There was nothing subtle about the alleged influence-peddling effort of Hunter Biden or his uncle James. In Washington, influence peddling is a virtual cottage industry. However, there was a little sophistication in these e-mails to hide the corruption. The Hunter dealings were more like influence peddling by eBay in terms of the raw pitches and open admissions.
On May 1, 2017, Hunter Biden recognized how his work with CEFC at a minimum could trigger FARA and acknowledged that his uncle was also aware of the danger:
“No matter what it will need to be a US company at some level in order for us to make bids on federal and state funded projects. Also We [sic] don’t want to have to register as foreign agents under the FCPA which is much more expansive than people who should know choose not to know. James has very particular opinions about this so I would ask him about the foreign entity.”
The e-mail is a prosecutor’s dream. FARA violations, like tax violations, can be viewed as cut-and-dried charges for jurors. In this case, the potential defendant not only incriminated himself under the law, but his associates and family, as well.
That is why, if the Justice Department applies the same standard applied to figures like Manafort, Biden would likely be indicted.
The question is whether the same standard will apply. I have long criticized the sweeping language of FARA. However, the Justice Department has shifted from prior administrative enforcement to criminal prosecutions. The Justice Department in recent years has convicted various individuals for engaging in public relations and lobbying efforts for foreign countries, including China and Ukraine.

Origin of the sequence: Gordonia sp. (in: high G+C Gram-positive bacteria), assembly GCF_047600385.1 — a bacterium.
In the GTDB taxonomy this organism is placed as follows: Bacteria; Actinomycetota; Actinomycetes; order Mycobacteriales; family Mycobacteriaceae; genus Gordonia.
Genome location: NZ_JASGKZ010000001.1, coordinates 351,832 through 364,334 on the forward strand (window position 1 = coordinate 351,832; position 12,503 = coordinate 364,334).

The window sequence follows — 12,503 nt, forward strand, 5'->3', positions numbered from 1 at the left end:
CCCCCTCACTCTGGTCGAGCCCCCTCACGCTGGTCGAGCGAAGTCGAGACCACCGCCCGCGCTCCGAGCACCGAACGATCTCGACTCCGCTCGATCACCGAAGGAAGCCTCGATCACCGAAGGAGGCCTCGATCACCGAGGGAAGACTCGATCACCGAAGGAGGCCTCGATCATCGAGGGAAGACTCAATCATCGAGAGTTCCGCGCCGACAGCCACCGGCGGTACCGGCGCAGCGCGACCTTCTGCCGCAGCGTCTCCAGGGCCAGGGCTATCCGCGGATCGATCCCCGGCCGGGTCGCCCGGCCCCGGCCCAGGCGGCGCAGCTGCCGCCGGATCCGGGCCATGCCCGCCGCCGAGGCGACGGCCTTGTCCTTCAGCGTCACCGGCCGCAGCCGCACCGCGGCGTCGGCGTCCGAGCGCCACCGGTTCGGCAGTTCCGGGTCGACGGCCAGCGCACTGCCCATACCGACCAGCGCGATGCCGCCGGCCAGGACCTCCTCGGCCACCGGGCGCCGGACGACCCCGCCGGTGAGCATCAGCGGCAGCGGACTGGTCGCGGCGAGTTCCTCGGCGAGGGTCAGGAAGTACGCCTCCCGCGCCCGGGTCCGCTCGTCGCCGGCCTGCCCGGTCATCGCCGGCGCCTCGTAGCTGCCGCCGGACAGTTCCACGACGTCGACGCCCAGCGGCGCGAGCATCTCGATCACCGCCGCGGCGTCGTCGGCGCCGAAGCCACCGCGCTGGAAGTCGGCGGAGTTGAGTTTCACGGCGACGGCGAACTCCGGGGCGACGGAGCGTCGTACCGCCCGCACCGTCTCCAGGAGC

A sudden shift away from such criminal enforcement would raise questions of favored treatment — and magnify the concern over Attorney General Merrick Garland refusing to appoint a special counsel in the scandal.
In The Washington Post, the Manafort and other FARA cases were heralded as essential to protecting democracy. A columnist concluded, “FARA can be a powerful tool for detecting those foreign instruments. We should use it. No matter whom it ensnares.”
It has now ensnared the son of President Biden. The question is whether the Justice Department and the media still have the same appetite for FARA prosecutions.
(TLB) published this article from Jonathan Turley with our appreciation for this perspective.
Header featured image/credit: Joe & Hunter Biden/FOX Business News/photo illustration
Professor Jonathan Turley is a nationally recognized legal scholar who has written extensively in areas ranging from constitutional law to legal theory to tort law. He has written over three dozen academic articles that have appeared in a variety of leading law journals at Cornell, Duke, Georgetown, Harvard, Northwestern, University of Chicago, and other schools.
After a stint at Tulane Law School, Professor Turley joined the George Washington faculty in 1990 and, in 1998, was given the prestigious Shapiro Chair for Public Interest Law, the youngest chaired professor in the school’s history. In addition to his extensive publications, Professor Turley has served as counsel in some of the most notable cases in the last two decades including the representation of whistleblowers, military personnel, judges, members of Congress, and a wide range of other clients.